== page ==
Cancer becomes most deadly when it's on the move - jumping from the breast to the brain or the pancreas to the liver and then onward.
But now, a team of Stanford researchers led by radiation biologist Amato Giaccia, PhD, and bioengineer Jennifer Cochran, PhD, have created a protein that may be able to thwart the metastasis.
They published their results this week in Nature Chemical Biology.
"This is a very promising therapy that appears to be effective and nontoxic in preclinical experiments," Giaccia said in a Stanford release. "It could open up a new approach to cancer treatment."
The researchers created a protein that mimics Axl, a protein found on the surface of cancer cells. This decoy protein intercepts incoming messages - intended for the original Axl - cueing the cancer cells to find a new home.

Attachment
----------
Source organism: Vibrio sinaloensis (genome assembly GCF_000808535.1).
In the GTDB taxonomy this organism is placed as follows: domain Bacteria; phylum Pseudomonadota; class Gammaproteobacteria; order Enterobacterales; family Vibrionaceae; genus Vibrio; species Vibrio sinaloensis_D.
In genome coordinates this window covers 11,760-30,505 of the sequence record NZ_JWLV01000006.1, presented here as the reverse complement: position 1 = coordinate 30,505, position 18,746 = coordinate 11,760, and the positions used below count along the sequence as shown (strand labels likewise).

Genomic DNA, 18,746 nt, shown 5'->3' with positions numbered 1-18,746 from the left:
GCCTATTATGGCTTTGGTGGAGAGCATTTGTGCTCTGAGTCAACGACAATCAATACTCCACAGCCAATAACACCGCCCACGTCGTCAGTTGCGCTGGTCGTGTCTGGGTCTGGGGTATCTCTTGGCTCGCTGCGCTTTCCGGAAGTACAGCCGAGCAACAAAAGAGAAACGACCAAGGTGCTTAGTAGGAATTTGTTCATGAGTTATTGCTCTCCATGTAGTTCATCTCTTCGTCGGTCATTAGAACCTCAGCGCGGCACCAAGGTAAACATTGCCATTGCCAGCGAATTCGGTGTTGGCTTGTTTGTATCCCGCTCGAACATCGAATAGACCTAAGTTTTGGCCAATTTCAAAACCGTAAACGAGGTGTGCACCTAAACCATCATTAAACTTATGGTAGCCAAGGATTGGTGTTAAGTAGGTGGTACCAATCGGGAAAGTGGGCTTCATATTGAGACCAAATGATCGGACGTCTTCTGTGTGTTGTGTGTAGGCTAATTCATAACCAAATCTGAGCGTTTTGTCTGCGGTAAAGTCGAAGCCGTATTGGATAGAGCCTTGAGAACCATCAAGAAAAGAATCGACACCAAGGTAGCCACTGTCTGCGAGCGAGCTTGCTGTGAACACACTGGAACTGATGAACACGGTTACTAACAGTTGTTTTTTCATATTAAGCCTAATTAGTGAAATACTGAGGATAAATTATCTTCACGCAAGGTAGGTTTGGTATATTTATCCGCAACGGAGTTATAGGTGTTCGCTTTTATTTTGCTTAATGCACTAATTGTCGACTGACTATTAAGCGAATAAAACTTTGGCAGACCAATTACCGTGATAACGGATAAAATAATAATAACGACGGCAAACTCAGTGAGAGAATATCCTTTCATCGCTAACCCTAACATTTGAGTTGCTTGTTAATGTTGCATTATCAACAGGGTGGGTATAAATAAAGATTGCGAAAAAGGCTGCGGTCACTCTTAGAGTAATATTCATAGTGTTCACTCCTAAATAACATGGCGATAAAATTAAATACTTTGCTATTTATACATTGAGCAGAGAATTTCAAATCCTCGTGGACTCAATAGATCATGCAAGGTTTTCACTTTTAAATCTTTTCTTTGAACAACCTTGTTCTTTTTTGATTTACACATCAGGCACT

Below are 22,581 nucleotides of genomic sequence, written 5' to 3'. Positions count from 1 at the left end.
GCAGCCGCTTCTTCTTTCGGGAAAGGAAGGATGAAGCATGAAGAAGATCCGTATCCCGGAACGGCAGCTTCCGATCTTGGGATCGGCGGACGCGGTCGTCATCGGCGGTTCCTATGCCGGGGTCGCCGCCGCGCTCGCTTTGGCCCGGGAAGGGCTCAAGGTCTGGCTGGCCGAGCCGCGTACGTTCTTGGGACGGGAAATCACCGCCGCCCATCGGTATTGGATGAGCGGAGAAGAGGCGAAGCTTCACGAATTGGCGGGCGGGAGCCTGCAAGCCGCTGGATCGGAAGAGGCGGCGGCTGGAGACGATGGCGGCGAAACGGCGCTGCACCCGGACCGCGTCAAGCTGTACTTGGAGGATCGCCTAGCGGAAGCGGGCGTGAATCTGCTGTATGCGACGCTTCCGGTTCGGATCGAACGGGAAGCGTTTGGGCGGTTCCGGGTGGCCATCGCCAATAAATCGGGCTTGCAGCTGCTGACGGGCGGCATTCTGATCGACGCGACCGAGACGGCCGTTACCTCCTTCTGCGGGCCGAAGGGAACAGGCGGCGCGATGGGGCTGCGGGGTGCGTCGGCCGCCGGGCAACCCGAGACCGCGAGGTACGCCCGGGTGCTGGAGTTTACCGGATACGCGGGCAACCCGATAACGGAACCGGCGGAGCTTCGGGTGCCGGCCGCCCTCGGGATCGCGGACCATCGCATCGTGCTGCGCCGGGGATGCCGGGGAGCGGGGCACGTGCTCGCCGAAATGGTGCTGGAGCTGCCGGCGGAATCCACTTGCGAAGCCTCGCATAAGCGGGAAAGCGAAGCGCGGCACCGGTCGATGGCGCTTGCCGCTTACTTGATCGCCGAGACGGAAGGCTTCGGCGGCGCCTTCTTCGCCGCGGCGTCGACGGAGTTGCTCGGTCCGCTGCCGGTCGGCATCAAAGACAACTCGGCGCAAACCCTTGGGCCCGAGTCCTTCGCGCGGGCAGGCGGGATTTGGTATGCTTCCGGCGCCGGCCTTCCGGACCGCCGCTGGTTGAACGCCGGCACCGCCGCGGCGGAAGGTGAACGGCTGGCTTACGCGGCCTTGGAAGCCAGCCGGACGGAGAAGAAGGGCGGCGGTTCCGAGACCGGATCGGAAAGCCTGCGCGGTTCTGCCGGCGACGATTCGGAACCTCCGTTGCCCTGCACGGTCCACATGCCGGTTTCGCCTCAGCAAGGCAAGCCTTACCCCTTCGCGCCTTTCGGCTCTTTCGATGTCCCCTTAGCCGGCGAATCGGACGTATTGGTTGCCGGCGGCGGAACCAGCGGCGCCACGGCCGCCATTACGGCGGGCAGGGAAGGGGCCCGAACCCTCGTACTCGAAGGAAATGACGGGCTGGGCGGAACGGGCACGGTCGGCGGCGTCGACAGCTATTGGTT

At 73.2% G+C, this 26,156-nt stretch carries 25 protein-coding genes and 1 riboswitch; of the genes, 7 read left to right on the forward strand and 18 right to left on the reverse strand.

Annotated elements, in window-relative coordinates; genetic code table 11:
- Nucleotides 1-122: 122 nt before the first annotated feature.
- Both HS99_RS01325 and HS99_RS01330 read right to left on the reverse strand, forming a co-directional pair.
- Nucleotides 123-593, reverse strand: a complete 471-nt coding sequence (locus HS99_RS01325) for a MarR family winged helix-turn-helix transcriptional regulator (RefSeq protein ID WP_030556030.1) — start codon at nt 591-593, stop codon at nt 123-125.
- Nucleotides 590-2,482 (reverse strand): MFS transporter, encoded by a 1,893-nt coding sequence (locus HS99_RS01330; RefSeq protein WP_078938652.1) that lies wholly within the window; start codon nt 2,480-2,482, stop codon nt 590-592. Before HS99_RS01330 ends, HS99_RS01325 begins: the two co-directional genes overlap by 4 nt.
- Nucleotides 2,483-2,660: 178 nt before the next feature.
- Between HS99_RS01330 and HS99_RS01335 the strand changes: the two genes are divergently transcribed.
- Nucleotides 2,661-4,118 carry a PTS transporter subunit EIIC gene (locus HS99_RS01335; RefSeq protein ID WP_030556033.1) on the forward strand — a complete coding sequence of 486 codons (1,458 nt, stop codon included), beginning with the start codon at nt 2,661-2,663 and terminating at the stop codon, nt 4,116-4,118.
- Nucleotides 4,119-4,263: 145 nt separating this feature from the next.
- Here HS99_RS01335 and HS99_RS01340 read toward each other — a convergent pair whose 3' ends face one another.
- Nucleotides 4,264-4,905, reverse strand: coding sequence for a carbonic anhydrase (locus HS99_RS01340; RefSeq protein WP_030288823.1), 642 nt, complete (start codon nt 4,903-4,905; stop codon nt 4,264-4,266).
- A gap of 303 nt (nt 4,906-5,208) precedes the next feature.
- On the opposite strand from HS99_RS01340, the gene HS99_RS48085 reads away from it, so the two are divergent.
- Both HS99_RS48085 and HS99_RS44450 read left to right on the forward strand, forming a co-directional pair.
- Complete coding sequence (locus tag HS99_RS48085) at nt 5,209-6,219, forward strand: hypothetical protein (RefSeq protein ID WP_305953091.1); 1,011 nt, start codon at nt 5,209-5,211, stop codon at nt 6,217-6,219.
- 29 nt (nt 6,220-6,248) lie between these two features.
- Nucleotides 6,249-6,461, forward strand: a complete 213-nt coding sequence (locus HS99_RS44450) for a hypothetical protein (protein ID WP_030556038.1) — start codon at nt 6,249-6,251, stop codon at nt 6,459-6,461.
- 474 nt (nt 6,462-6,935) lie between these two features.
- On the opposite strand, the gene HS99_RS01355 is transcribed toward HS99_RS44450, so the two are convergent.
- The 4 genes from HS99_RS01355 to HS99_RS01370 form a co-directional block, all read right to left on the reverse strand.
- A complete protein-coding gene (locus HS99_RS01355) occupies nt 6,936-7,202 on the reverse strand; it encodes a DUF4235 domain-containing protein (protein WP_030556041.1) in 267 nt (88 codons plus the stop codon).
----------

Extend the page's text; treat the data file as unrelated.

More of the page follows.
The decoy Axl worked wonders in mice. Mice with breast cancer given the treatment had 78 percent fewer new tumors, and mice with ovarian cancer had 90 percent fewer new tumors than mice with cancer not given the treatment.
Becky Bach is a former park ranger who now spends her time writing about science or practicing yoga. She's a science-writing intern in the Office of Communications and Public Affairs.
Previously: Studying the drivers of metastasis to combat cancer, A computer kit could lead to a better way to design synthetic molecules, Common drug class targets breast cancer stem cells, may benefit more patients, says study
Photo by Rod Searcey